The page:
A New Way to Protect Yourself from HIV

There are currently 25,000 people living with HIV in Australia, most of them gay and bisexual men. Until recently, condoms were the most effective way of protecting yourself from HIV. However, during the last decade, condoms have slowly become less popular in the gay community. Different methods are now being used to stop HIV from being passed on.

Over the past five years, a drug known as PrEP has become very popular in developed countries such as Australia, especially among gay and bisexual men. PrEP is a daily pill taken by HIV-negative people which stops them from contracting HIV. It has been called the “oral contraceptive” for HIV. More than 100,000 people are now using PrEP worldwide.

Condoms and PrEP allow HIV-negative people to protect themselves from HIV, however, there is another form of protection which gives control to HIV-positive people. It is known as having an undetectable viral load, and we now know it is totally effective.

Opposites attract

Having an undetectable viral load, or UVL, is when an HIV-positive person takes anti-HIV drugs every day to reduce the amount of HIV present in their blood, so much that the virus cannot be detected by standard tests. Although this does not cure HIV, HIV-positive people with a UVL live long and healthy lives. We have also known for quite some time that having a UVL might reduce the chance of passing on HIV to a sexual partner. This has now been confirmed by a revolutionary Australian study.

Results from the Opposites Attract study were recently presented at the International AIDS Society conference, which took place in Paris last month. The study recruited 343 gay couples where one partner was HIV-positive and the other was HIV-negative. The couples were followed for more than one-and-a-half years and were asked to report their sexual activity. More than 17,000 acts of anal sex without a condom took place between the couples during the study. There was not a single record of HIV being passed on from the HIV-positive partner to the HIV-negative partner.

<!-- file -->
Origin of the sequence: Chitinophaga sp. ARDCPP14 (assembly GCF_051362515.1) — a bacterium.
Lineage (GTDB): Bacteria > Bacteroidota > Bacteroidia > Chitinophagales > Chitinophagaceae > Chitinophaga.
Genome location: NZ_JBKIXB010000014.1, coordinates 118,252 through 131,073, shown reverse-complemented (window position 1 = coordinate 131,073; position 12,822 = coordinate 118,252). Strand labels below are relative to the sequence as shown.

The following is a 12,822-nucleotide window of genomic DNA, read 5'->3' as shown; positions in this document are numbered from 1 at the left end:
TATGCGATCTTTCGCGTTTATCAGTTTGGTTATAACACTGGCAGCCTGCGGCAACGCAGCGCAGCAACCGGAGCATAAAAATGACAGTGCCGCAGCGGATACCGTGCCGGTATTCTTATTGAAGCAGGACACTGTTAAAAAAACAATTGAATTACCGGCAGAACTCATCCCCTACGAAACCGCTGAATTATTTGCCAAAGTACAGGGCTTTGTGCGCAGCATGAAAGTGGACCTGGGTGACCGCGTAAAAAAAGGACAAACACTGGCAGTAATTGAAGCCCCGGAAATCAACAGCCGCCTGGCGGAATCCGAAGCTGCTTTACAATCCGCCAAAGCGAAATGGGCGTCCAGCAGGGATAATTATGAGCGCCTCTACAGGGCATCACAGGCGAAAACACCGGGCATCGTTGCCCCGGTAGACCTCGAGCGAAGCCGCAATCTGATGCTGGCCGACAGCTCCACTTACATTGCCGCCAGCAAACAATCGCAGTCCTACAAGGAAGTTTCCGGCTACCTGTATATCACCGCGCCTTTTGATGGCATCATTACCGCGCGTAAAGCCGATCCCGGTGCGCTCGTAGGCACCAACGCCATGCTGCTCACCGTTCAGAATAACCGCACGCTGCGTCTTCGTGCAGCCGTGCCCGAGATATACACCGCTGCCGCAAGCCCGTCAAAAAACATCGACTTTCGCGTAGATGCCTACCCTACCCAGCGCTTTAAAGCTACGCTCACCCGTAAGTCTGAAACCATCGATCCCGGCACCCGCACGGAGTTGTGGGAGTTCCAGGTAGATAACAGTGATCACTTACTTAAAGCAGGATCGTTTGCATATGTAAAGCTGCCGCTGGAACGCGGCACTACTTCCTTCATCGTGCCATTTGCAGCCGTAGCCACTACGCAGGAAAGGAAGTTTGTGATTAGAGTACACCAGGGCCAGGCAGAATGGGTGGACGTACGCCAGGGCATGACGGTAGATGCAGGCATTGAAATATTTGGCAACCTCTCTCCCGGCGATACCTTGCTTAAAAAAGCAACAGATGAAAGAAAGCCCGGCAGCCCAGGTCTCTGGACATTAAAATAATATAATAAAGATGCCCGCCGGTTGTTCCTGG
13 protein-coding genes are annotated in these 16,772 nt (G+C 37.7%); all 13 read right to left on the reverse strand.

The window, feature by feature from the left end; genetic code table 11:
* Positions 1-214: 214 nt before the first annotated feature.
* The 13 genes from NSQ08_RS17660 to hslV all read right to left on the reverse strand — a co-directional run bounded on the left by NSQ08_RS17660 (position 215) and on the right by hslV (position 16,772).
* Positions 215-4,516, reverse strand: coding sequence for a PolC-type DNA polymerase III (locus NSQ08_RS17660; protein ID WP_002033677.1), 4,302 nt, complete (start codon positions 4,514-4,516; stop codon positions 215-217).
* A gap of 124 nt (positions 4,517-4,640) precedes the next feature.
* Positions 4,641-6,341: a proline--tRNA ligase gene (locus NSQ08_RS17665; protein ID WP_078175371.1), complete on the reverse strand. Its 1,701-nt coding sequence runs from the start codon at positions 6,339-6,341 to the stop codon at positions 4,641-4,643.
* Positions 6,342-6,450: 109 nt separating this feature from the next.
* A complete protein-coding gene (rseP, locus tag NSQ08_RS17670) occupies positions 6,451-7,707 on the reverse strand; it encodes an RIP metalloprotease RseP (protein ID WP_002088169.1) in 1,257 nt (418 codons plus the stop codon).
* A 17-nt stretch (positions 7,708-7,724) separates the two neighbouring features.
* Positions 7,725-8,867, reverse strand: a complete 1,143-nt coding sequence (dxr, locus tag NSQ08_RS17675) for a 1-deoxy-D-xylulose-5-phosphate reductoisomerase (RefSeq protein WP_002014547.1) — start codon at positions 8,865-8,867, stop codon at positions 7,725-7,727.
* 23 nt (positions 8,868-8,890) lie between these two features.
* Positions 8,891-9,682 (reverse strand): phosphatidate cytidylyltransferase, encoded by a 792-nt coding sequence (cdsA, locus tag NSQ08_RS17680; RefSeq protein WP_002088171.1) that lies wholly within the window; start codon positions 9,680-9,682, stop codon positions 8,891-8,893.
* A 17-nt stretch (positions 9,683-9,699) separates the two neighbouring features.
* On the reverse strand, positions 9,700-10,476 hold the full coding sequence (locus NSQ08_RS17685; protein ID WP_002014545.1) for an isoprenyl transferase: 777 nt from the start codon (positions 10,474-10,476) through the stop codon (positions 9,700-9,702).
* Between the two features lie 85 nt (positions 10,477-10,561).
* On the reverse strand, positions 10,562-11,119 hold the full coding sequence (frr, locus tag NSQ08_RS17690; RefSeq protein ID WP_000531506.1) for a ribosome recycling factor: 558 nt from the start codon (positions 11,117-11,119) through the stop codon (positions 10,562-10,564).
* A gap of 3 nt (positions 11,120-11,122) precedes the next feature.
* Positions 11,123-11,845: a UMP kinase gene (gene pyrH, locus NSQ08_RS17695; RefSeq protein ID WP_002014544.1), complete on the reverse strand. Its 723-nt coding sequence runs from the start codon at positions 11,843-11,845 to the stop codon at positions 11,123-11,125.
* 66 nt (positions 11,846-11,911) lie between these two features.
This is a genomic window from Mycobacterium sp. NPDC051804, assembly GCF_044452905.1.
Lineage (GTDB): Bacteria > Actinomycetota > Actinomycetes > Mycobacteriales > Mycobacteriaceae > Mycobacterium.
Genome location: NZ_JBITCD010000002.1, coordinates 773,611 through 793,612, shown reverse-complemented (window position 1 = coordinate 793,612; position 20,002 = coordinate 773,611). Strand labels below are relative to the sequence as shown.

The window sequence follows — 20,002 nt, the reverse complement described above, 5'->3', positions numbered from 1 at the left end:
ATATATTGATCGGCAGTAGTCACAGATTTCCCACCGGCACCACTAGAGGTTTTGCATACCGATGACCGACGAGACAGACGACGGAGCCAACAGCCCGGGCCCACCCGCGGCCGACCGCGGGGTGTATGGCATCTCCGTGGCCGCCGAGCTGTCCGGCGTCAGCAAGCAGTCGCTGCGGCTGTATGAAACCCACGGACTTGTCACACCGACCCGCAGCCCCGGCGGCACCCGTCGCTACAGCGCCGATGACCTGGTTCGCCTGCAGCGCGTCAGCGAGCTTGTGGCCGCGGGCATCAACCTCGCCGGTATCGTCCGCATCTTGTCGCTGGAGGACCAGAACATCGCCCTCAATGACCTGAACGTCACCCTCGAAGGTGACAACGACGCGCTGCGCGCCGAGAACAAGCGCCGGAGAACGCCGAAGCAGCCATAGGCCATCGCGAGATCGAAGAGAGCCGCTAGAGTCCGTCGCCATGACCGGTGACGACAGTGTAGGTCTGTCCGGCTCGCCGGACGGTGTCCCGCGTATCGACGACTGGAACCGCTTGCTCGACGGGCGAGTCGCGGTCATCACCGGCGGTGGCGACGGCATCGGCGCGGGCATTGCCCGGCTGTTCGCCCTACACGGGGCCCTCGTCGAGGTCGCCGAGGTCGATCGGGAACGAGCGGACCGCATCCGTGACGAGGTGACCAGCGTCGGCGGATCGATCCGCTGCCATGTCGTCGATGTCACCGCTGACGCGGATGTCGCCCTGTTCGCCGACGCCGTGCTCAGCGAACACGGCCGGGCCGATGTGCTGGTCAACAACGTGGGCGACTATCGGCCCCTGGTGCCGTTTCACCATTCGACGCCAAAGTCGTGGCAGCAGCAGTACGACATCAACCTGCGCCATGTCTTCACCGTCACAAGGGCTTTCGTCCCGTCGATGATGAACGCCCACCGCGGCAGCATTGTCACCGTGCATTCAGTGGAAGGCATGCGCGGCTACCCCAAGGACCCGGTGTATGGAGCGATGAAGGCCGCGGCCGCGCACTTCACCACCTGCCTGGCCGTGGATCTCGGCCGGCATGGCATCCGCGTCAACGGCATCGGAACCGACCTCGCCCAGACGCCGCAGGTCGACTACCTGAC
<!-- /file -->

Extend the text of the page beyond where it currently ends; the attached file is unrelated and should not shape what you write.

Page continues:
These exciting results show that having a UVL is just as effective as using condoms or taking PrEP for stopping HIV transmission. To put this into perspective, this means you are less likely to get HIV from having condomless sex with an HIV-positive person with a UVL, than with someone who does not know their HIV status.

Image source: Richard Proffitt via Flickr

Changing behaviour, changing attitudes

There is still a significant amount of stigma surrounding HIV in Australia. Gay men living with HIV commonly report being victims of discrimination and stigma in many aspects of their lives. People who are at most risk of HIV (gay and bisexual men, transgender people, people who inject drugs and sex workers) often face the most inequity when it comes to accessing health care, such as HIV testing and treatment. For the first time, the Victorian government has listed the importance of reducing HIV stigma and discrimination in eliminating HIV in its Victorian HIV Strategy for 2017-2020.

HIV advocates hope that studies such as the Opposites Attract study will help educate the gay community on how having a UVL lowers the risk of passing on HIV. A better understanding of different forms of HIV protection will help reduce the stigma around HIV, and will contribute to the general wellbeing of HIV-positive people in the community. Many HIV health groups now consider having sex with someone with a UVL a form of protected sex.

Image source: ProcuraMed Sa├║de via Flickr

Choice is power

Now more than ever, gay men are able to choose the way they protect themselves and their partners from HIV. Whether it is using condoms, taking PrEP or having a UVL, giving people a choice is extremely important; more choices means more people protecting themselves. With more forms of protected sex, greater education among the gay community, and a focus on removing stigma and discrimination, we are well on our way to completely eliminating HIV in Australia.